Adding a Deceased Father to a Child's Birth Certificate

A scenario that a potential client recently presented to our office involved a mother wanting to add the father of her child to his birth certificate. The complicating factor was that the father is now deceased. When a woman and a man have a child and are not married there is no legal “presumption” that the man is the father of the child. As a result, his name will not necessarily be on the child’s birth certificate. This presents challenges and issues ranging from the child’s ability to inherit money from the father’s estate to the child being able to collect social security benefits upon the father’s passing away.

In the State of Texas, a form available through the Office of the Attorney General called an Acknowledgment of Paternity, offers parents that are not married to sign off on the man being designated as a child’s biological father. When both, the biological father and the mother, sign the Acknowledgment form it becomes a legal finding of paternity. However, should the biological father die prior to being able to acknowledge paternity a mother or other interested party must undertake additional steps in the legal process to have the father’s name on the child’s birth certificate.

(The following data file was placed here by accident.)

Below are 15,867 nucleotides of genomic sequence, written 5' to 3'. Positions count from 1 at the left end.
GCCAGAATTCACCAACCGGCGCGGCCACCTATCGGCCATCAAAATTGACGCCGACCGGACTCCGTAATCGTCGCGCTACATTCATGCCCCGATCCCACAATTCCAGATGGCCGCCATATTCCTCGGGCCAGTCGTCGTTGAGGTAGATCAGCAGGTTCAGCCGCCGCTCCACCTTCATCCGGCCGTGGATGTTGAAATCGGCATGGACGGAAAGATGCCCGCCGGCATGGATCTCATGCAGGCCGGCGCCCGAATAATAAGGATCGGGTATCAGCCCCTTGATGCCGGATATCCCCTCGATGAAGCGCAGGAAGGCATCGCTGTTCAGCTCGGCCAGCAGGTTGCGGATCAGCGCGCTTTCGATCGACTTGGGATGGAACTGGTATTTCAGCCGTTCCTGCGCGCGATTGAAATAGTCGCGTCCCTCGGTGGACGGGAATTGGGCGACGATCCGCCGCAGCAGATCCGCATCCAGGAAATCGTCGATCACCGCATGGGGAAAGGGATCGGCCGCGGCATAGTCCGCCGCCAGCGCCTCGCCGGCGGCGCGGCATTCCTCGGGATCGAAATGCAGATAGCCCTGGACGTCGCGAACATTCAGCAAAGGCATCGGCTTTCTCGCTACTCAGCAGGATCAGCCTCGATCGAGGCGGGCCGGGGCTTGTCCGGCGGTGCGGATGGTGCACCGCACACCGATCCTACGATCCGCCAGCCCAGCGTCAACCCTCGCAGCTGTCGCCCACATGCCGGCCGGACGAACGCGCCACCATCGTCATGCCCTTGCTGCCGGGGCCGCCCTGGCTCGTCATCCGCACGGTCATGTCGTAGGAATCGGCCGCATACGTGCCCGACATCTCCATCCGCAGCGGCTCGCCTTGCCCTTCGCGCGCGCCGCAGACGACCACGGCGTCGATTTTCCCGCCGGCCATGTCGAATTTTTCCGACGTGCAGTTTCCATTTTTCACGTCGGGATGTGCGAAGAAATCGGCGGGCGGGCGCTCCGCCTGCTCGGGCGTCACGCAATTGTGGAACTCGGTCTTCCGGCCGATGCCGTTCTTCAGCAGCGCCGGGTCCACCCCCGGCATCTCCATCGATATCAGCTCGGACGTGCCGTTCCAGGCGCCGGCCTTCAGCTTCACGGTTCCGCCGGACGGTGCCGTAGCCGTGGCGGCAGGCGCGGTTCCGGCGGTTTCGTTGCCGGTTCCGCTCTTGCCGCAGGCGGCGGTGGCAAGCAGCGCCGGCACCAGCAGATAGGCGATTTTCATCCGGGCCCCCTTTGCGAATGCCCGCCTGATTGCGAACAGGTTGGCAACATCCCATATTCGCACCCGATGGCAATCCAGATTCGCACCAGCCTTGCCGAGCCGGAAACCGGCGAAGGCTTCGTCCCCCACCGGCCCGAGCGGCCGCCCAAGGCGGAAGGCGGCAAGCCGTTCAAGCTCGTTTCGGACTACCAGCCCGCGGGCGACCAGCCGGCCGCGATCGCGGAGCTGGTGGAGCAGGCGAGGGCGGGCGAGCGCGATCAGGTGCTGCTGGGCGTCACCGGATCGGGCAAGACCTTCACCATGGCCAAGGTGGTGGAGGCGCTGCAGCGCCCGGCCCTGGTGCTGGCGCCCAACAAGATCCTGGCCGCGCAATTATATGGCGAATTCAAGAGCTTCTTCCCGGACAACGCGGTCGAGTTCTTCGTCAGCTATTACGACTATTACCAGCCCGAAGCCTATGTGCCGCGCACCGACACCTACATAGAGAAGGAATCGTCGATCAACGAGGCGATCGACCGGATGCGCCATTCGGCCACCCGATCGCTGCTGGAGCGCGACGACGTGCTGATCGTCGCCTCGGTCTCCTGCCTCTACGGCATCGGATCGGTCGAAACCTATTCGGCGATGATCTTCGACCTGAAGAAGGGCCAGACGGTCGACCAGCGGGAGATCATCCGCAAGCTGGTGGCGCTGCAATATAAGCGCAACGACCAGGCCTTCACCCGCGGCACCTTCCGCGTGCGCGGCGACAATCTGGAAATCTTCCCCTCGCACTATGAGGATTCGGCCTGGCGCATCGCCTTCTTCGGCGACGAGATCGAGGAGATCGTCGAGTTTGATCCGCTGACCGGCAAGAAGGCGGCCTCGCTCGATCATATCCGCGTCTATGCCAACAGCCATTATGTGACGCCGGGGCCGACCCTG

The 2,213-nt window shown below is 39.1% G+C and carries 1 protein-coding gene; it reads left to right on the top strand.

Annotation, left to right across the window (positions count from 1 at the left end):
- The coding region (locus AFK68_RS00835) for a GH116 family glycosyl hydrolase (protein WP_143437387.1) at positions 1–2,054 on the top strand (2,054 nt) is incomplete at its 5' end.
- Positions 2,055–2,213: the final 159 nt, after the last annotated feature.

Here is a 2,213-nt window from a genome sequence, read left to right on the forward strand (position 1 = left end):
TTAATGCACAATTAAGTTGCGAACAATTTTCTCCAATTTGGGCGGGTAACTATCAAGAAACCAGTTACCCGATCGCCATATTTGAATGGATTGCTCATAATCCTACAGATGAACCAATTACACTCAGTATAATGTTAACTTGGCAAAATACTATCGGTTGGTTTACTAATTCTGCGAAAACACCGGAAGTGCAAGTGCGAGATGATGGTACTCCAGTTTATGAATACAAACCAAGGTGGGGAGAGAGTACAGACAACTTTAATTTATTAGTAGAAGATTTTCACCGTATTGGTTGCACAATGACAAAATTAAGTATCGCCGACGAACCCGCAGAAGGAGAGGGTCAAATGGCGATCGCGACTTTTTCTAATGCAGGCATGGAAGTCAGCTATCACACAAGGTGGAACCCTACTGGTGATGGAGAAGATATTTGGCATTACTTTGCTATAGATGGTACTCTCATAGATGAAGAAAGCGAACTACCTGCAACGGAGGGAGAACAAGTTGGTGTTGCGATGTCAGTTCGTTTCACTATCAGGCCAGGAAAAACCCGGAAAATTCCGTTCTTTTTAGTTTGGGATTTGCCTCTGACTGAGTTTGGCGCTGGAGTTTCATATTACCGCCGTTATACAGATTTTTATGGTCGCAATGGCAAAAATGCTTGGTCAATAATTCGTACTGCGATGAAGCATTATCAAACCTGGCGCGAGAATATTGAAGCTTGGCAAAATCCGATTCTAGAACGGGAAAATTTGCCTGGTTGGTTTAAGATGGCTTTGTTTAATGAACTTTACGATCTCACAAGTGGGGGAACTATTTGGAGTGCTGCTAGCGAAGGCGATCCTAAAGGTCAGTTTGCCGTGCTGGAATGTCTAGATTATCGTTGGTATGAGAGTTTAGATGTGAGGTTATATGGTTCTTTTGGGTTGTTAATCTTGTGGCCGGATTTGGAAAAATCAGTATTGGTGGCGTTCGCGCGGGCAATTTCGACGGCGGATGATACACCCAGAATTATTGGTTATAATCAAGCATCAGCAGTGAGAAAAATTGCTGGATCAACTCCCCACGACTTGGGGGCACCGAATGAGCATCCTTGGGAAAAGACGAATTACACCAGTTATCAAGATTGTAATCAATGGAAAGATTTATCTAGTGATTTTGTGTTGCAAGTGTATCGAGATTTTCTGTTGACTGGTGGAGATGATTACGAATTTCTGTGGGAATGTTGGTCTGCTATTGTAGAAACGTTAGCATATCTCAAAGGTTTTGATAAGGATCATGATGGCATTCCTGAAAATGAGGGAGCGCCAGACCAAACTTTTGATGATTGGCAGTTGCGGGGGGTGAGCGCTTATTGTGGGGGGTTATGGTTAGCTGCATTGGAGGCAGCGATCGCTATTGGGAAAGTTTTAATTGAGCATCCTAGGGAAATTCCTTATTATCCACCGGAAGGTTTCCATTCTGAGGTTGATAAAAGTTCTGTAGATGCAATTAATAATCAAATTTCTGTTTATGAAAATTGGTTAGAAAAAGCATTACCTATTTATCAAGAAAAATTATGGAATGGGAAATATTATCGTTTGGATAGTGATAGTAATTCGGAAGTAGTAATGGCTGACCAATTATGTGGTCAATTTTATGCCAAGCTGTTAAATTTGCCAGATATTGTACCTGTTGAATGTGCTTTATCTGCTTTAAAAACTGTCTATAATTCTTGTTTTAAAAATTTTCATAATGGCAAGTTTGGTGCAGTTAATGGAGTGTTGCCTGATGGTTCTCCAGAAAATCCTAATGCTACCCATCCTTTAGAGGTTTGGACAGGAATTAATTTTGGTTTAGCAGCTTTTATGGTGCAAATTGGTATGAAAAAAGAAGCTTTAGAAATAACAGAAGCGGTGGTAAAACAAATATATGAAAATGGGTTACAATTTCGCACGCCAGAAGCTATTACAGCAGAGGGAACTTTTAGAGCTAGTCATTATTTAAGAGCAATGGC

A mother or other interested party may initiate a lawsuit in District Court known as a Petition to Adjudicate or Establish Paternity. The party would request that the Court allow for genetic testing of the deceased father. The Texas Family Code states that if a party shows good cause then the Court may issue such an order. Should paternity be established as a result of testing, the Court would issue an Order which states that the deceased man is now legally the biological father of the child.

The final step in the process is to have the mother or other party contact the Texas Department of State Health Services where the aforementioned court Order showing the true and correct parents of the child can be submitted. This State agency will add the deceased father to the child’s birth certificate.

Before attempting to undertake this complicated legal process on one’s own, it is recommended that an interested party contact an experienced family law attorney. The Law Office of Bryan Fagan is experienced in handling disputed paternity cases effectively for clients across the State of Texas.

Law Office of Bryan Fagan | Spring, Texas Family Lawyers

If you have questions regarding paternity, it's important to speak with an attorney right away to protect your rights as a parent. Our family law lawyers are skilled at listening to your goals during this trying process and developing a strategy to meet those goals. Contact Law Office of Bryan Fagan by calling (281) 810-9760 or submit your contact information in our online form. Law Office of Bryan Fagan handles Divorce cases in Spring, TX, Spring, Cypress, Klein, Humble, Tomball, the FM1960 area, or surrounding areas, including Harris County, Montgomery County, Liberty County, Chambers, Galveston, Brazoria, Fort Bend County and Waller County.

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